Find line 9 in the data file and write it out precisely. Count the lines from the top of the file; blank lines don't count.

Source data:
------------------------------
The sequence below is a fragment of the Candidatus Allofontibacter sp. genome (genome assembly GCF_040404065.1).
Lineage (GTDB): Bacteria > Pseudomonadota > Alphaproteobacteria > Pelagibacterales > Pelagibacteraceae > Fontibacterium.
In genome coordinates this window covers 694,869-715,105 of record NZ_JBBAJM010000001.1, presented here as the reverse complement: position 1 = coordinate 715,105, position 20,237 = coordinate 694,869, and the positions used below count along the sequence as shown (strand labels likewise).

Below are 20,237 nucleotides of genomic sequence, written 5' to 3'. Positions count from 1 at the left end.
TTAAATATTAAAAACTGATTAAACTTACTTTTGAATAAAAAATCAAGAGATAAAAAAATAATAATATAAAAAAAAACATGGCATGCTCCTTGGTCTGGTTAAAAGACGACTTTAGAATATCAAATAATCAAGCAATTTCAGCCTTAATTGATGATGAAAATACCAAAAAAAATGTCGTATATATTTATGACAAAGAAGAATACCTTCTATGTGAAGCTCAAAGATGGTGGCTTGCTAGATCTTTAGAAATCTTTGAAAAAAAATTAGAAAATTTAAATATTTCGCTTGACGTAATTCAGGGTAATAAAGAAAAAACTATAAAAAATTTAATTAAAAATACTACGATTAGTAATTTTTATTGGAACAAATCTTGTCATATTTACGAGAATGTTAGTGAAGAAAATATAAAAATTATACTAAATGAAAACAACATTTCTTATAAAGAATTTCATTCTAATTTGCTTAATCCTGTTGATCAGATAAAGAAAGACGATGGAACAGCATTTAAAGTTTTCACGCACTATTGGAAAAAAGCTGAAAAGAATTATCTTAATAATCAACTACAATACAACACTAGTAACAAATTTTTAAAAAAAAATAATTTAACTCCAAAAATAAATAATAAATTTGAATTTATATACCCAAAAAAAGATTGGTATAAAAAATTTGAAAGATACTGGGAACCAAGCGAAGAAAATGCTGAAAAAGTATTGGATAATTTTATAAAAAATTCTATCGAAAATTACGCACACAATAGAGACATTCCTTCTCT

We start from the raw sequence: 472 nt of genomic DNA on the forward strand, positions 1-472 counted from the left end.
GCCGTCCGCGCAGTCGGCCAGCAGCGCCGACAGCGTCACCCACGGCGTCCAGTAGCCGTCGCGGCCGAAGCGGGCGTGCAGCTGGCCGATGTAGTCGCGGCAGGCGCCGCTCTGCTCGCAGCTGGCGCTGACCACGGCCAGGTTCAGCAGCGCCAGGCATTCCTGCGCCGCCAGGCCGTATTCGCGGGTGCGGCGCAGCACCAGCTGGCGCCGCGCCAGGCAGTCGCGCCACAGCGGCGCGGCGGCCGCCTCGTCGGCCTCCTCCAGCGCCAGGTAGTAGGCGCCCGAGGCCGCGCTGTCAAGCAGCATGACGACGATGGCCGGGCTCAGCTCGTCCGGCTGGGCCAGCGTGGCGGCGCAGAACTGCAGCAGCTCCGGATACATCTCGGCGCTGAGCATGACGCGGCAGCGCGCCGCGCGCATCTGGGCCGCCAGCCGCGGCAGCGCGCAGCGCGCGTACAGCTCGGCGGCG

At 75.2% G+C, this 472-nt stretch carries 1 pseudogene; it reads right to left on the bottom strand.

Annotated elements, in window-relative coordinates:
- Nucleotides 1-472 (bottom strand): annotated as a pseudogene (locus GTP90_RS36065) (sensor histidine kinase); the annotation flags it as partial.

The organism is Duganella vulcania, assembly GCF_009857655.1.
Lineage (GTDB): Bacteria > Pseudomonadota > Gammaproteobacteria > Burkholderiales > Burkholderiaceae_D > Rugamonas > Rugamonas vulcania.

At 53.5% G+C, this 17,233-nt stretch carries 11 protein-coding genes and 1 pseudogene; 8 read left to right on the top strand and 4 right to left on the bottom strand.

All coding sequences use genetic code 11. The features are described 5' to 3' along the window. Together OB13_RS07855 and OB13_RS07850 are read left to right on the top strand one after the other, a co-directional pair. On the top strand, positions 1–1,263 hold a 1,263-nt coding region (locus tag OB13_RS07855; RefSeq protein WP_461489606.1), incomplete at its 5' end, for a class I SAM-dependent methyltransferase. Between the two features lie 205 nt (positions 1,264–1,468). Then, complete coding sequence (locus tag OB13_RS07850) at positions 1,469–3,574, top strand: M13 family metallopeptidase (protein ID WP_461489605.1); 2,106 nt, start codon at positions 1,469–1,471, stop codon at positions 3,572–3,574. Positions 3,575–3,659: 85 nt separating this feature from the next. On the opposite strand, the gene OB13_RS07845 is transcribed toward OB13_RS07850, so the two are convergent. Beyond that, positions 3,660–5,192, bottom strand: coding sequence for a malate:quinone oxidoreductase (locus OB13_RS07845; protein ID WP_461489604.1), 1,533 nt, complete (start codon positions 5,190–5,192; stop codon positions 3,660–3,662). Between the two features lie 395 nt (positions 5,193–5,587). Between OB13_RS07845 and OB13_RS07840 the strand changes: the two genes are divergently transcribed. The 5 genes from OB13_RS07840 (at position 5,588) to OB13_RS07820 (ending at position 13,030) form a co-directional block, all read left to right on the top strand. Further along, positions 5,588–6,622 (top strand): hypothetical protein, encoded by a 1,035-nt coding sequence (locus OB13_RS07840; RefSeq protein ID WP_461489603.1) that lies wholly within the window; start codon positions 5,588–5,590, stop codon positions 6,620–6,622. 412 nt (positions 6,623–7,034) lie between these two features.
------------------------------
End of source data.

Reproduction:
Annotated elements, in window-relative coordinates: